As Cavs fans, holding two top lottery picks heading into this past June’s NBA Draft, we watched a collection of underclassmen bypass the need for their local beat reporter and declared their intentions to enter the draft themselves in one hundred and forty characters or less. We also watched former Cavalier Shaquille O’Neal do his best to force traditional retirement press conferences - with all their podiums, labeled microphones, and cameramen emerging from news vans – one step closer to its own expiration as well. Shaq first broke the news that he planned to hang up his size 21’s by shooting a YouTube style video, and posting that on his Twitter account. He did have a catered party too at his house for media members later, which was both cool and unique, but by then the retirement news had already been reported by his Shaq-ness himself.
It was a particularly thought provoking instance of social media side-stepping traditional processes in media that I read yesterday, though, that turned this particular stream of consciousness into a collection of words here today. At the Indianapolis Colts’ site, 18to88, Nate Dunleavy summarized an example of how twitter actually killed a sports story two days before it essentially broke in the United States. As Nate lays out in his post, a veteran NFL reporter published a story stating that the Colts’ Robert Mathis was “likely to hold out from training camp once football resumed” in order to renegotiate his contract. The piece first appeared through Yahoo! Canada, containing no comment from Mathis in the story. Nate reached out via twitter on Friday after reading the initial report, and received a response back from Mathis that day publicly refuting the story's validity. Despite that, like a slow moving train unable to brake, the original report appeared on mainstream news feeds in the United States for the first time two days later. It was subsequently corrected, but not until after it ran on Sunday without mention of Mathis’ specific denial from the Friday before.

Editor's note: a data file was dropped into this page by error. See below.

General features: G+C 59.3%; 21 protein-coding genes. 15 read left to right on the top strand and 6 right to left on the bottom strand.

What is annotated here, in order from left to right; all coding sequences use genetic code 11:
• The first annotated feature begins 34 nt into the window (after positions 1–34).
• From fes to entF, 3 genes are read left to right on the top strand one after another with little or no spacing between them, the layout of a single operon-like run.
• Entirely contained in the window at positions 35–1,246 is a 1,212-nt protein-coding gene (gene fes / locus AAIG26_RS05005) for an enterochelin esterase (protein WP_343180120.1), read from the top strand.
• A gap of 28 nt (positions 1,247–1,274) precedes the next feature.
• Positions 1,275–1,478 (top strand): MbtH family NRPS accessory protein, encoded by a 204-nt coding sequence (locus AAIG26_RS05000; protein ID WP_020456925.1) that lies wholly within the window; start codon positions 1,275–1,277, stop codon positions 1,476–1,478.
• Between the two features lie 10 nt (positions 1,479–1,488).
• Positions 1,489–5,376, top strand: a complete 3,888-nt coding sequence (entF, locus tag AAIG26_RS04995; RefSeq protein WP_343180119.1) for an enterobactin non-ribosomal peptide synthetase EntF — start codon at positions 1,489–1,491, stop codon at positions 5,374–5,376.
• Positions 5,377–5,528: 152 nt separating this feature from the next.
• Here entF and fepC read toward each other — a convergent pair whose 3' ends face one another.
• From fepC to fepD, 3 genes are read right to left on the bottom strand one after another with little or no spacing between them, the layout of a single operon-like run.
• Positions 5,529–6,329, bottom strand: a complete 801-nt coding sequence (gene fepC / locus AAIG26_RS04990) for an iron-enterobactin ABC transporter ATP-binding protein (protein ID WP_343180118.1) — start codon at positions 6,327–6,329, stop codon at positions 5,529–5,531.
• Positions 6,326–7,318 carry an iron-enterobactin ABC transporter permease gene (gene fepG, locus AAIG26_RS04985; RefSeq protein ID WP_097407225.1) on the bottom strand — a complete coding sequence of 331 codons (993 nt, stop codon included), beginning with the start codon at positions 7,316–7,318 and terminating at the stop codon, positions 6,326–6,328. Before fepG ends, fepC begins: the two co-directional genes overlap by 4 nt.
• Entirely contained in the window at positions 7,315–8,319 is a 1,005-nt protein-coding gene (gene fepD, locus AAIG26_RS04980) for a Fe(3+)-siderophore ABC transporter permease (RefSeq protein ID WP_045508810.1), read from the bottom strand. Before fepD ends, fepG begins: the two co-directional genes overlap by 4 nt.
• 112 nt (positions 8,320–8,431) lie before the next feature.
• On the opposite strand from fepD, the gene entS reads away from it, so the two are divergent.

It’s examples like this that demonstrate how social media is rapidly becoming the exclusive vehicle for transporting sports news in our modern world. And as quickly as news moves now, the way in which it travels is changing even quicker.